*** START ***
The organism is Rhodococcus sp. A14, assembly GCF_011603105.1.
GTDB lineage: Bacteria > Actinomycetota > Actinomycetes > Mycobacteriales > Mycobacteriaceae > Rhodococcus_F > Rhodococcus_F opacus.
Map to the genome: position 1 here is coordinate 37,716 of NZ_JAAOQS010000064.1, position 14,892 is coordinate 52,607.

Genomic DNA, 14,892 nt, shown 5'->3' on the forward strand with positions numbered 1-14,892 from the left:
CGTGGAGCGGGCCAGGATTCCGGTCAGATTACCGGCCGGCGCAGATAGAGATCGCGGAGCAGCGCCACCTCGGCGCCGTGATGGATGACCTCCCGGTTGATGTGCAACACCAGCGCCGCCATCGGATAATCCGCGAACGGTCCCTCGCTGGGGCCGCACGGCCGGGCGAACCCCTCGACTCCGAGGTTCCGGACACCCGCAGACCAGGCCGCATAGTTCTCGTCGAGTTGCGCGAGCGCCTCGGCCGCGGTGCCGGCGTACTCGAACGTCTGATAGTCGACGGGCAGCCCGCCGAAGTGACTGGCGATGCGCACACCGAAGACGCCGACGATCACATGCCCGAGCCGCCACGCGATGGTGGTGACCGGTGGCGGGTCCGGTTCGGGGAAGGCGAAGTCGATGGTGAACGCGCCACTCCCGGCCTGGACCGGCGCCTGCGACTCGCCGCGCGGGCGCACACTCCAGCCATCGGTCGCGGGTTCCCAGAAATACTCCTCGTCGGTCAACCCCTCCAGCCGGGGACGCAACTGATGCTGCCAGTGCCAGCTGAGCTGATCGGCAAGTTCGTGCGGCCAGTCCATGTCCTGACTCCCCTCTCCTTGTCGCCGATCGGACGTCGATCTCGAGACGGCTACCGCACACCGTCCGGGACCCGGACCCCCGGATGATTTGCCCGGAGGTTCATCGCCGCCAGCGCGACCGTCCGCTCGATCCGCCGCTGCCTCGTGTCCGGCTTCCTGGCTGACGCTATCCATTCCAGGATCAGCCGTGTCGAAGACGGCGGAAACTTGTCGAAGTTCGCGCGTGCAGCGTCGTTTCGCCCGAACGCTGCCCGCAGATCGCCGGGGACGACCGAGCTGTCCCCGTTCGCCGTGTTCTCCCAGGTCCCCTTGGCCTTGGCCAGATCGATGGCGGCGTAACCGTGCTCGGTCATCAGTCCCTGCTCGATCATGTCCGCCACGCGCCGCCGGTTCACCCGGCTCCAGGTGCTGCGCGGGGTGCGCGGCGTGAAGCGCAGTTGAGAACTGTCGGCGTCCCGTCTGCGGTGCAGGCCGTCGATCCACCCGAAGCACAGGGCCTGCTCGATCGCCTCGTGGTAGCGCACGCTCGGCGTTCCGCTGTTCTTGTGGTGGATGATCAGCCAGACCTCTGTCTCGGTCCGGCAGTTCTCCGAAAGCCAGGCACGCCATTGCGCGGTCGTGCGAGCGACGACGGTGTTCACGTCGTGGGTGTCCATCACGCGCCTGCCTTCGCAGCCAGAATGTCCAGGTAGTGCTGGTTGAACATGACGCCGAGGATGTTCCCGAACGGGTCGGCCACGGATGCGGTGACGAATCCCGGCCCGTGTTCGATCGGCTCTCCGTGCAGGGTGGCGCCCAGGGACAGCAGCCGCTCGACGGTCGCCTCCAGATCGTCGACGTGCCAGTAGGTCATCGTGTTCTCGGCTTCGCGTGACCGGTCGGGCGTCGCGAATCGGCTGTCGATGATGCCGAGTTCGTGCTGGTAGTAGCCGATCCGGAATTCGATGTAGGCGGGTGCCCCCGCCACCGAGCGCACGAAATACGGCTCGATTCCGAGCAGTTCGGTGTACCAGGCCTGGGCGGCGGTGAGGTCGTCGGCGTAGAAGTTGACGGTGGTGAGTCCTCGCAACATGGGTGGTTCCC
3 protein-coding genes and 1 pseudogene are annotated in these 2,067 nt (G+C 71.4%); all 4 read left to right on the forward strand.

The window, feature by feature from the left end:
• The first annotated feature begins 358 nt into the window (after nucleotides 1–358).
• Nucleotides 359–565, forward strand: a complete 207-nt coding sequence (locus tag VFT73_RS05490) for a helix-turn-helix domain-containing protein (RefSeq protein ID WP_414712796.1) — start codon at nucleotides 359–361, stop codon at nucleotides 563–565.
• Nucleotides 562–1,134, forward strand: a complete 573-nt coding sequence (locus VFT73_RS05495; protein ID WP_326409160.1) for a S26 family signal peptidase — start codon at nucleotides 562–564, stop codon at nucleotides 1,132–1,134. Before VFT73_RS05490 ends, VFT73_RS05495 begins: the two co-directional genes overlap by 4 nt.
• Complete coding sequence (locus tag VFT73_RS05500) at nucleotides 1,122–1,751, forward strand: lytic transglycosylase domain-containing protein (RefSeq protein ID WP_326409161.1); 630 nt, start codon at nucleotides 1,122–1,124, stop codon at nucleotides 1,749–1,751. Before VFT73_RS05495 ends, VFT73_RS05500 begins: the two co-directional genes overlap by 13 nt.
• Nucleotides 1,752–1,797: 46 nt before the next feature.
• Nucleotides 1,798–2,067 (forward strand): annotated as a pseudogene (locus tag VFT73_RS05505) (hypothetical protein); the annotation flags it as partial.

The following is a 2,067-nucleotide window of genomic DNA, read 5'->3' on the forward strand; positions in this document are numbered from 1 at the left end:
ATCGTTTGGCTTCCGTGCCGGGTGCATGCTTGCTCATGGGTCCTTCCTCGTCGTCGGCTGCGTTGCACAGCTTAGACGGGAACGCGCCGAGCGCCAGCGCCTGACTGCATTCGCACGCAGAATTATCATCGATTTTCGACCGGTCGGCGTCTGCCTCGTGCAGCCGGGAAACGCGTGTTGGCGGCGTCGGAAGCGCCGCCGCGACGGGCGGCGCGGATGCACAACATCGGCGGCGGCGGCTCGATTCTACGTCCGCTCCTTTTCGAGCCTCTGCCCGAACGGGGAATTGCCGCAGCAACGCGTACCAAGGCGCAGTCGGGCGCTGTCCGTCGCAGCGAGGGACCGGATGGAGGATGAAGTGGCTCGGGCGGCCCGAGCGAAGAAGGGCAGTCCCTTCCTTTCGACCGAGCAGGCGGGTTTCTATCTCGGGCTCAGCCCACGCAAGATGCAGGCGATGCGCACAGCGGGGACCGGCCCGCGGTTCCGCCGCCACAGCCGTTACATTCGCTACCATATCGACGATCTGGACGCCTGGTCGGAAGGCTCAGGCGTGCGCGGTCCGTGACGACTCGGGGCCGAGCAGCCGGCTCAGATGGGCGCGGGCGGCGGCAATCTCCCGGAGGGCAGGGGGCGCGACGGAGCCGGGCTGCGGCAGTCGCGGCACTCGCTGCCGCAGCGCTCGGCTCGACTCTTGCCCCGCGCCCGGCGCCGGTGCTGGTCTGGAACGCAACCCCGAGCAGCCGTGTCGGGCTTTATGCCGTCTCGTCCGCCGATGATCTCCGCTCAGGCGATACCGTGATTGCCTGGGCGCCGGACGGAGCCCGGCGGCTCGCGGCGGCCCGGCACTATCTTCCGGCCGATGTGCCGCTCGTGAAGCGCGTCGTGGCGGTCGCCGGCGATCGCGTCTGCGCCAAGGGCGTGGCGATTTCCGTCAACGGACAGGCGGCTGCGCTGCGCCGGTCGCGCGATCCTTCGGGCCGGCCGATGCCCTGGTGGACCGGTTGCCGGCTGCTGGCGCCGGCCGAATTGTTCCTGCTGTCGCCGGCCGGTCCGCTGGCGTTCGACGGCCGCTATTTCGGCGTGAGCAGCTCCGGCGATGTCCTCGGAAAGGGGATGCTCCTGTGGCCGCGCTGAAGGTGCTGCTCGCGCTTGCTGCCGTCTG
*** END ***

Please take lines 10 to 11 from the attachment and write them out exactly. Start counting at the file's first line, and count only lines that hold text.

• Nucleotides 562–1,134, forward strand: a complete 573-nt coding sequence (locus VFT73_RS05495; protein ID WP_326409160.1) for a S26 family signal peptidase — start codon at nucleotides 562–564, stop codon at nucleotides 1,132–1,134. Before VFT73_RS05490 ends, VFT73_RS05495 begins: the two co-directional genes overlap by 4 nt.
• Complete coding sequence (locus tag VFT73_RS05500) at nucleotides 1,122–1,751, forward strand: lytic transglycosylase domain-containing protein (RefSeq protein ID WP_326409161.1); 630 nt, start codon at nucleotides 1,122–1,124, stop codon at nucleotides 1,749–1,751. Before VFT73_RS05495 ends, VFT73_RS05500 begins: the two co-directional genes overlap by 13 nt.